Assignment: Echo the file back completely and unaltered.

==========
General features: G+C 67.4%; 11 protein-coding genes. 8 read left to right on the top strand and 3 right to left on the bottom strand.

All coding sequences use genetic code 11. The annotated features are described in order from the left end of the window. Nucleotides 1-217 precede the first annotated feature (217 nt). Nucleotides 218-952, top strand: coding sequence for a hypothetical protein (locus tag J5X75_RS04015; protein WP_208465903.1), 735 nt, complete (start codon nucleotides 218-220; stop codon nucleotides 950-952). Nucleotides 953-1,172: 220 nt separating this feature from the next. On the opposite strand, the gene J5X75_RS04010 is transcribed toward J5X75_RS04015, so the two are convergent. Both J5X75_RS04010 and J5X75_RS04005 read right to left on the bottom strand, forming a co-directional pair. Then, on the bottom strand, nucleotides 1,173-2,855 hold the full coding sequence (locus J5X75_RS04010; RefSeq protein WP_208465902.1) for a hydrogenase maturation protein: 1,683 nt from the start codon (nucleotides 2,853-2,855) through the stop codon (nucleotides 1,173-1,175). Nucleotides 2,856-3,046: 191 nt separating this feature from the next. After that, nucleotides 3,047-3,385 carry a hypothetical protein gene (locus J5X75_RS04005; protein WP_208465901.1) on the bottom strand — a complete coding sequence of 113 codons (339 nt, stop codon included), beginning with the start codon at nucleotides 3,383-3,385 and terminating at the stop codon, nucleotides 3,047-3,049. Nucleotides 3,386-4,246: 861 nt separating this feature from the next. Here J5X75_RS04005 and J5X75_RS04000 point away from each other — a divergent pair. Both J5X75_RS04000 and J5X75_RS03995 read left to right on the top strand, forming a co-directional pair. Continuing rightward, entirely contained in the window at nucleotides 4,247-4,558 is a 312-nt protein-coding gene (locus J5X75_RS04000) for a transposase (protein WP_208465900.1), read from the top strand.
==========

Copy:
General features: G+C 67.4%; 11 protein-coding genes. 8 read left to right on the top strand and 3 right to left on the bottom strand.

All coding sequences use genetic code 11. The annotated features are described in order from the left end of the window. Nucleotides 1-217 precede the first annotated feature (217 nt). Nucleotides 218-952, top strand: coding sequence for a hypothetical protein (locus tag J5X75_RS04015; protein WP_208465903.1), 735 nt, complete (start codon nucleotides 218-220; stop codon nucleotides 950-952). Nucleotides 953-1,172: 220 nt separating this feature from the next. On the opposite strand, the gene J5X75_RS04010 is transcribed toward J5X75_RS04015, so the two are convergent. Both J5X75_RS04010 and J5X75_RS04005 read right to left on the bottom strand, forming a co-directional pair. Then, on the bottom strand, nucleotides 1,173-2,855 hold the full coding sequence (locus J5X75_RS04010; RefSeq protein WP_208465902.1) for a hydrogenase maturation protein: 1,683 nt from the start codon (nucleotides 2,853-2,855) through the stop codon (nucleotides 1,173-1,175). Nucleotides 2,856-3,046: 191 nt separating this feature from the next. After that, nucleotides 3,047-3,385 carry a hypothetical protein gene (locus J5X75_RS04005; protein WP_208465901.1) on the bottom strand — a complete coding sequence of 113 codons (339 nt, stop codon included), beginning with the start codon at nucleotides 3,383-3,385 and terminating at the stop codon, nucleotides 3,047-3,049. Nucleotides 3,386-4,246: 861 nt separating this feature from the next. Here J5X75_RS04005 and J5X75_RS04000 point away from each other — a divergent pair. Both J5X75_RS04000 and J5X75_RS03995 read left to right on the top strand, forming a co-directional pair. Continuing rightward, entirely contained in the window at nucleotides 4,247-4,558 is a 312-nt protein-coding gene (locus J5X75_RS04000) for a transposase (protein WP_208465900.1), read from the top strand.